Donald Trump during a press conference at his Turnberry golf resort in Scotland in 2016 before becoming president. The U.S. Air Force confirms it's investigating claims that aircrews violated internal rules by staying at the resort. Trump says he had no knowledge of the stopovers. Jeff J. Mitchell/Getty Images hide caption

toggle caption
Jeff J. Mitchell/Getty Images

Chinese military delegates arrive for the National People's Congress in Beijing last March. The growing friction between the U.S. and China, combined with the rapid rise of China's economy and its military, has stirred a debate about whether the U.S. and China are headed toward a Cold War. Ng Han Guan/AP hide caption

toggle caption
Ng Han Guan/AP

Are The U.S. And China Headed For A Cold War?

  • Download
  • <iframe src="https://www.npr.org/player/embed/747238523/758943533" width="100%" height="290" frameborder="0" scrolling="no" title="NPR embedded audio player">
  • Transcript

The U.S. has spent hundreds of millions of dollars since 2016 to make election practices at every level of government more secure. Mark Ralston /AFP/Getty Images hide caption

toggle caption
Mark Ralston /AFP/Getty Images

This image tweeted by President Trump is believed to have come from a highly classified U.S. reconnaissance satellite known as USA 224. Donald J. Trump Twitter account via AP hide caption

toggle caption
Donald J. Trump Twitter account via AP

Can President Trump Really Tweet A Highly Classified Satellite Photo? Yep, He Can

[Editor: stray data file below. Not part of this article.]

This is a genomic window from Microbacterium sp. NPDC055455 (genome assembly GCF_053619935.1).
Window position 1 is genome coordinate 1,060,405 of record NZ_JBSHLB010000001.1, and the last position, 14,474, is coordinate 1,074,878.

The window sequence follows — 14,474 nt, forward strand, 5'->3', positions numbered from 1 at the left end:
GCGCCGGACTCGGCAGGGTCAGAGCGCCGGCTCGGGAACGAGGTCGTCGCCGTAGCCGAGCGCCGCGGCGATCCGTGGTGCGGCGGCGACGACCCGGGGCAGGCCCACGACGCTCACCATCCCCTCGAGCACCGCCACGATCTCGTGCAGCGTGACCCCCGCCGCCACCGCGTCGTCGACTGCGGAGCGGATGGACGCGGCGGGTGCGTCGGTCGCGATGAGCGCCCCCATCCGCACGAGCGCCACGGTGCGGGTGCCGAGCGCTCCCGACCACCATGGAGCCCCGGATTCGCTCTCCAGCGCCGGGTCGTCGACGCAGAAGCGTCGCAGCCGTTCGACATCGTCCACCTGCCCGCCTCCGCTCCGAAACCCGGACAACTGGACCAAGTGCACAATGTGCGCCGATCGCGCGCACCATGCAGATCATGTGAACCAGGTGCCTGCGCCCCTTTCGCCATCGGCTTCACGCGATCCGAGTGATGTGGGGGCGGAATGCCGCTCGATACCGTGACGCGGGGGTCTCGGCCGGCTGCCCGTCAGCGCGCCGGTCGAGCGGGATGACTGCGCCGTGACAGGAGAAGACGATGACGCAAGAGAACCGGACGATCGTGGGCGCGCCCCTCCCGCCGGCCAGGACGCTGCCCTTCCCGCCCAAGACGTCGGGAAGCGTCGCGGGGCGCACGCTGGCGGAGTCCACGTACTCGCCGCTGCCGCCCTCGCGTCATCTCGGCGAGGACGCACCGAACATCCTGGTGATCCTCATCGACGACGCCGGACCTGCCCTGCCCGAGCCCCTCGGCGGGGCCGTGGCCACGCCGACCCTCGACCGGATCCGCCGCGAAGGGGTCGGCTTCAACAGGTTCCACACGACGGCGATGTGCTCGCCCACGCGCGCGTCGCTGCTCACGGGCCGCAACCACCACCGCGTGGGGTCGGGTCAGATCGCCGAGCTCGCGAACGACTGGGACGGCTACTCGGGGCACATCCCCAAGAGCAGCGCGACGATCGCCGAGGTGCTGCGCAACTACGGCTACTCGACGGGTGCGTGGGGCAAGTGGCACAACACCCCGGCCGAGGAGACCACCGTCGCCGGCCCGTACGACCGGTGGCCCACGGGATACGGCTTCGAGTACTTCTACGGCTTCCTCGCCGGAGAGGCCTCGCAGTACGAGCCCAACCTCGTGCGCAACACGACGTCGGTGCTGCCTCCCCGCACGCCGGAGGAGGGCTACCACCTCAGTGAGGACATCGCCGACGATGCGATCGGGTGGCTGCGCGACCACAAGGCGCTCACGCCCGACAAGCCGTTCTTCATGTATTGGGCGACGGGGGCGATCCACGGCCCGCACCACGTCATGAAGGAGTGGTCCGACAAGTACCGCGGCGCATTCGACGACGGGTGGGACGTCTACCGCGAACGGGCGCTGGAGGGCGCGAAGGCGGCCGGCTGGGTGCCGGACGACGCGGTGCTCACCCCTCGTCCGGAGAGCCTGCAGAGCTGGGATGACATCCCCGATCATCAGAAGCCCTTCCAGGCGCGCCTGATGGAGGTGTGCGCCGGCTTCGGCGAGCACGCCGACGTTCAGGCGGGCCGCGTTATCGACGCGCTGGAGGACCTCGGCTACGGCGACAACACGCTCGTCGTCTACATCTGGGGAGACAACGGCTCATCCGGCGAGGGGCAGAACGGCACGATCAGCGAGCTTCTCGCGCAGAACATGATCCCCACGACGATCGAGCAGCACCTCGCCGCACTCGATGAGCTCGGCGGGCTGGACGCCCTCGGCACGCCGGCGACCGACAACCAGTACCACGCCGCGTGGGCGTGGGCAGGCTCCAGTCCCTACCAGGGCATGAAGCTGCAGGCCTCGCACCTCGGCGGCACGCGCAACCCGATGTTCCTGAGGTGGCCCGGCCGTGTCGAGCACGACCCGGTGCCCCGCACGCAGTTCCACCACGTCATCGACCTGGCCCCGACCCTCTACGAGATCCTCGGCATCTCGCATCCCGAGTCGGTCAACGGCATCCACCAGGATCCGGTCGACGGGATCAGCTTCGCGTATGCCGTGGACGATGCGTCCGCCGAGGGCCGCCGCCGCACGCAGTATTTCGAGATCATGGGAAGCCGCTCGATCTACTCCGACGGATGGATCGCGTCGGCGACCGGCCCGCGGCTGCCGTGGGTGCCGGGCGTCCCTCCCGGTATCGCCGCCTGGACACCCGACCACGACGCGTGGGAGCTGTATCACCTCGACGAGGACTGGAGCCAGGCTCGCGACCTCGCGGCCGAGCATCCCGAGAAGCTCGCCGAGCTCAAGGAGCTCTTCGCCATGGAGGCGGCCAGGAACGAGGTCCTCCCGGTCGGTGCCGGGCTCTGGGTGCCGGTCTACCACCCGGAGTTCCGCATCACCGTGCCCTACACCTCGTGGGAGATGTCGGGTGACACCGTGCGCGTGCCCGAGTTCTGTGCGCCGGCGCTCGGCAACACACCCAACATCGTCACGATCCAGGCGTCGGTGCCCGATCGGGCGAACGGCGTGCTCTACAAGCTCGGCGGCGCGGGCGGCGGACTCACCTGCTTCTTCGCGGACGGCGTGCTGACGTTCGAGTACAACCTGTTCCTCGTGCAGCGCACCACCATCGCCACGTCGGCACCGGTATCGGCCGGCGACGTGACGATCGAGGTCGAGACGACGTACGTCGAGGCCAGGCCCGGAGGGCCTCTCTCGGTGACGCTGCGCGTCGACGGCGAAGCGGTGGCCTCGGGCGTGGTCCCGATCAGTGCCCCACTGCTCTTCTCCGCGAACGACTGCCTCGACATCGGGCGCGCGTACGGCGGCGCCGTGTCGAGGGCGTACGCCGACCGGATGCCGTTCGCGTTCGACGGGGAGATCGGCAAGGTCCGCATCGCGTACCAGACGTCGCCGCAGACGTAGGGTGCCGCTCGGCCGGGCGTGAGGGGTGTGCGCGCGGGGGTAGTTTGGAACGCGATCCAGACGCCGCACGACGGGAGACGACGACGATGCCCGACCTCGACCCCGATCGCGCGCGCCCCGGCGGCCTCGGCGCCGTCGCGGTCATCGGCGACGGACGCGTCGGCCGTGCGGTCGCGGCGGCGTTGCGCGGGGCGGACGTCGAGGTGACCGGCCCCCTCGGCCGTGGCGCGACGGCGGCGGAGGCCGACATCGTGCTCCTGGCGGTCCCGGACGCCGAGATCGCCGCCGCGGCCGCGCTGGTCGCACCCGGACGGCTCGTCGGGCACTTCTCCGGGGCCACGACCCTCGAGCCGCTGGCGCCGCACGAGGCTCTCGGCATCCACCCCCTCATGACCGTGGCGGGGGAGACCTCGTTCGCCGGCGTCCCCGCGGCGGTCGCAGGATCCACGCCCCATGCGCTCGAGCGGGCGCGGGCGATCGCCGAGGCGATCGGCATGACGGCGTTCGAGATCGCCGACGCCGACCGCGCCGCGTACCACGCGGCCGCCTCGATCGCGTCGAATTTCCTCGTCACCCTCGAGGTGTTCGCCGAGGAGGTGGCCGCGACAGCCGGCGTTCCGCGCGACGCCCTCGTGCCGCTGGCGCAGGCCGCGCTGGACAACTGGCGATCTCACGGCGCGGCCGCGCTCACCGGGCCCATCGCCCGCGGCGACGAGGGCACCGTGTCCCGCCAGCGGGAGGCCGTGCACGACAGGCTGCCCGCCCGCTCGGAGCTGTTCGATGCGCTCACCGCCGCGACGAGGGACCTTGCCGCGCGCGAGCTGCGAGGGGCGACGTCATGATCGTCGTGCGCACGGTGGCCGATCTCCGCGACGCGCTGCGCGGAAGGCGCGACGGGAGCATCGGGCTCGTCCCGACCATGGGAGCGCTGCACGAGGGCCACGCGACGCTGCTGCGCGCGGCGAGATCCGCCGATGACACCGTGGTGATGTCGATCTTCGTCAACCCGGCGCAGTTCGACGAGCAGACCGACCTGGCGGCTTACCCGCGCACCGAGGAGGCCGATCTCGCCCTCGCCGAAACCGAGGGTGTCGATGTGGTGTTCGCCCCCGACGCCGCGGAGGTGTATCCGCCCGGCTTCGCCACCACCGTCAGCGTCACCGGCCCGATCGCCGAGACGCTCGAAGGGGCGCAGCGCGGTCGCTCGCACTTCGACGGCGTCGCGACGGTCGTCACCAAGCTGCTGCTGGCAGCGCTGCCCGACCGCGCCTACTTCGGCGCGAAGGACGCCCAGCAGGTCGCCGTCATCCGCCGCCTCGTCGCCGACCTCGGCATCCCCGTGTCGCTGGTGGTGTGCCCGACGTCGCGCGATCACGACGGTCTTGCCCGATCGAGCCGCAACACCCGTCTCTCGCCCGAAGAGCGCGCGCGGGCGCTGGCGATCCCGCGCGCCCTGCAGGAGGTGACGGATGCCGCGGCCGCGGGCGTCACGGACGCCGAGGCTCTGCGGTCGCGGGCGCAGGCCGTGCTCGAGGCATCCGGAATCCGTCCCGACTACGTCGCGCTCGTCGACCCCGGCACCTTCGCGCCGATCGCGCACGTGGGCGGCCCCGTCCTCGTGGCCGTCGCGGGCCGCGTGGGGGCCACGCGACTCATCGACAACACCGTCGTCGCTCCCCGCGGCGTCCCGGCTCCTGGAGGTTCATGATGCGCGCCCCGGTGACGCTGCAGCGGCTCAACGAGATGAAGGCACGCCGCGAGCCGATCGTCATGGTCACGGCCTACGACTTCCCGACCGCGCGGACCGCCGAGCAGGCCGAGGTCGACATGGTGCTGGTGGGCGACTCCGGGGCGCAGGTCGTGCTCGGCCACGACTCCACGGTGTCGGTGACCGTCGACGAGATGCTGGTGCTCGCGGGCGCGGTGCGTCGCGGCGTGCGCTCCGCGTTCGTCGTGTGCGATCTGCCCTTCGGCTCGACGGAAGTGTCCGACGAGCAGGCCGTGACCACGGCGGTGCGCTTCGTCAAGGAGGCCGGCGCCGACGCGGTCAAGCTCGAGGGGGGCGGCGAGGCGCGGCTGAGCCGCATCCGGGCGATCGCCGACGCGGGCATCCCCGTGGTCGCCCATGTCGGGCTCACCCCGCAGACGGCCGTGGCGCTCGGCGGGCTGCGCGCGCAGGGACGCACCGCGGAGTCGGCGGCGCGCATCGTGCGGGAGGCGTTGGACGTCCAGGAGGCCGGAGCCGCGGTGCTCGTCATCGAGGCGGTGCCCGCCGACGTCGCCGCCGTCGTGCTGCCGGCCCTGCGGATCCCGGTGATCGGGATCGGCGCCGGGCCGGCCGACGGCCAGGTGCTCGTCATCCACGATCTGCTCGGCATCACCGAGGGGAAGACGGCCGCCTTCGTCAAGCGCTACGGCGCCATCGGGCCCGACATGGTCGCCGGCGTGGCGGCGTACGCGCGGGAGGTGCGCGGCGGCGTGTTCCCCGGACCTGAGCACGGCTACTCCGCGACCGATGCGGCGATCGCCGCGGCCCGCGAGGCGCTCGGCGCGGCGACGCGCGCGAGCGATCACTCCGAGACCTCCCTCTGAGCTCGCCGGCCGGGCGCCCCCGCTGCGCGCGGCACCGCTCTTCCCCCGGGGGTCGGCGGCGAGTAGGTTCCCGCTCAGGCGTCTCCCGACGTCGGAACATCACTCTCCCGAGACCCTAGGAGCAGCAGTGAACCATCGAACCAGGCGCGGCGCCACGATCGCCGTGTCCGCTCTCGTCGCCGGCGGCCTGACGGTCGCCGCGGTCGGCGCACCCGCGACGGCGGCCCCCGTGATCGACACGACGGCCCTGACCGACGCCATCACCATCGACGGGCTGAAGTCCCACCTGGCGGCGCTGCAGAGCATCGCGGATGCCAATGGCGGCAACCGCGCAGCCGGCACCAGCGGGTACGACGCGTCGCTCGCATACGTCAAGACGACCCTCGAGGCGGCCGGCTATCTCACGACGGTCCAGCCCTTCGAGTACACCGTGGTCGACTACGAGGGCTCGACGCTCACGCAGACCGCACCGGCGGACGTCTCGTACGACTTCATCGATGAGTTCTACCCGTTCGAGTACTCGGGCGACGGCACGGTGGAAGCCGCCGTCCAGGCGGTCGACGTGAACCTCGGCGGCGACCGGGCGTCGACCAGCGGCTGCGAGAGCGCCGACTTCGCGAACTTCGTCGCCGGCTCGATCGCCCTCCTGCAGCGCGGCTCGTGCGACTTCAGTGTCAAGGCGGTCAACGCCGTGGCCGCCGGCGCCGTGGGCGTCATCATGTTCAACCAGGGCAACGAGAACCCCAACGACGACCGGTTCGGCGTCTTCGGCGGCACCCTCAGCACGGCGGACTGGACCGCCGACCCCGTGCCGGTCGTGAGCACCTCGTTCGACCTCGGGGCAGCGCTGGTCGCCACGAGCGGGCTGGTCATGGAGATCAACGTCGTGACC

• Download
  • <iframe src="https://www.npr.org/player/embed/758038714/758043848" width="100%" height="290" frameborder="0" scrolling="no" title="NPR embedded audio player">
  • Transcript

Facebook confirmed that it met with other tech companies and U.S. national security officials to discuss aligning efforts to safeguard the 2020 presidential election. Paul Sakuma/AP hide caption

toggle caption
Paul Sakuma/AP

Workers break ground on new border wall construction about 20 miles west of Santa Teresa, N.M., last month. The Trump administration has started the arduous process of canceling $3.6 billion in military construction projects to fund its plans to build more of a wall along the U.S.-Mexico border. Cedar Attanasio/AP hide caption

toggle caption
Cedar Attanasio/AP

Attendees in Bucks County, Pa. test-drove new voting machines at an event aimed at helping the county decide which equipment to buy. Security is a major focus in the 2020 presidential race. Pam Fessler/NPR hide caption

toggle caption
Pam Fessler/NPR

States Upgrade Election Equipment — Wary Of 'A Race Without A Finish Line'

  • Download
  • <iframe src="https://www.npr.org/player/embed/756007555/757006291" width="100%" height="290" frameborder="0" scrolling="no" title="NPR embedded audio player">
  • Transcript

James Mattis spent four decades in the Marines. He served as a commander in Afghanistan shortly after the al-Qaida attacks in 2001. Celeste Sloman for NPR hide caption

toggle caption
Celeste Sloman for NPR

Jim Mattis: 'Nations With Allies Thrive, Nations Without Allies Wither'

  • Download
  • <iframe src="https://www.npr.org/player/embed/756681750/756713156" width="100%" height="290" frameborder="0" scrolling="no" title="NPR embedded audio player">
  • Transcript